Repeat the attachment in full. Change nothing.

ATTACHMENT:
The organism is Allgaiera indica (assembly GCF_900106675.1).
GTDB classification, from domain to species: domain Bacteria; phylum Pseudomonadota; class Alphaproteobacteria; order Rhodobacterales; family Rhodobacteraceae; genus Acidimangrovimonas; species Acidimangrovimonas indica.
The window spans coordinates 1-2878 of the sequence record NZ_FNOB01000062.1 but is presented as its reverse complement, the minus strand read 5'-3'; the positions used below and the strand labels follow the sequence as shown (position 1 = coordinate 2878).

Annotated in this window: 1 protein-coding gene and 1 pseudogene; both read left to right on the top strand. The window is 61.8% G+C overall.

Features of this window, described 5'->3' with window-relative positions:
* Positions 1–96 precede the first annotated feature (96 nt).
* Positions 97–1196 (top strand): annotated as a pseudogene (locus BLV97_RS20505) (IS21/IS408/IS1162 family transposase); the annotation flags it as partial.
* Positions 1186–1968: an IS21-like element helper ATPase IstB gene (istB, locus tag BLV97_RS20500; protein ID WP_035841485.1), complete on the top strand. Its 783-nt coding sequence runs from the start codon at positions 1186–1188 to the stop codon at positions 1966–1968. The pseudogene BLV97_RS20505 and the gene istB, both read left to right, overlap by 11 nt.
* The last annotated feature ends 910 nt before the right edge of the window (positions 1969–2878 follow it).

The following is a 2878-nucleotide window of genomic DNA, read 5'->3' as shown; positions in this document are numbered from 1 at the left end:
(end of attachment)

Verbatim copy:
The organism is Allgaiera indica (assembly GCF_900106675.1).
GTDB classification, from domain to species: domain Bacteria; phylum Pseudomonadota; class Alphaproteobacteria; order Rhodobacterales; family Rhodobacteraceae; genus Acidimangrovimonas; species Acidimangrovimonas indica.
The window spans coordinates 1-2878 of the sequence record NZ_FNOB01000062.1 but is presented as its reverse complement, the minus strand read 5'-3'; the positions used below and the strand labels follow the sequence as shown (position 1 = coordinate 2878).

Annotated in this window: 1 protein-coding gene and 1 pseudogene; both read left to right on the top strand. The window is 61.8% G+C overall.

Features of this window, described 5'->3' with window-relative positions:
* Positions 1–96 precede the first annotated feature (96 nt).
* Positions 97–1196 (top strand): annotated as a pseudogene (locus BLV97_RS20505) (IS21/IS408/IS1162 family transposase); the annotation flags it as partial.
* Positions 1186–1968: an IS21-like element helper ATPase IstB gene (istB, locus tag BLV97_RS20500; protein ID WP_035841485.1), complete on the top strand. Its 783-nt coding sequence runs from the start codon at positions 1186–1188 to the stop codon at positions 1966–1968. The pseudogene BLV97_RS20505 and the gene istB, both read left to right, overlap by 11 nt.
* The last annotated feature ends 910 nt before the right edge of the window (positions 1969–2878 follow it).

The following is a 2878-nucleotide window of genomic DNA, read 5'->3' as shown; positions in this document are numbered from 1 at the left end: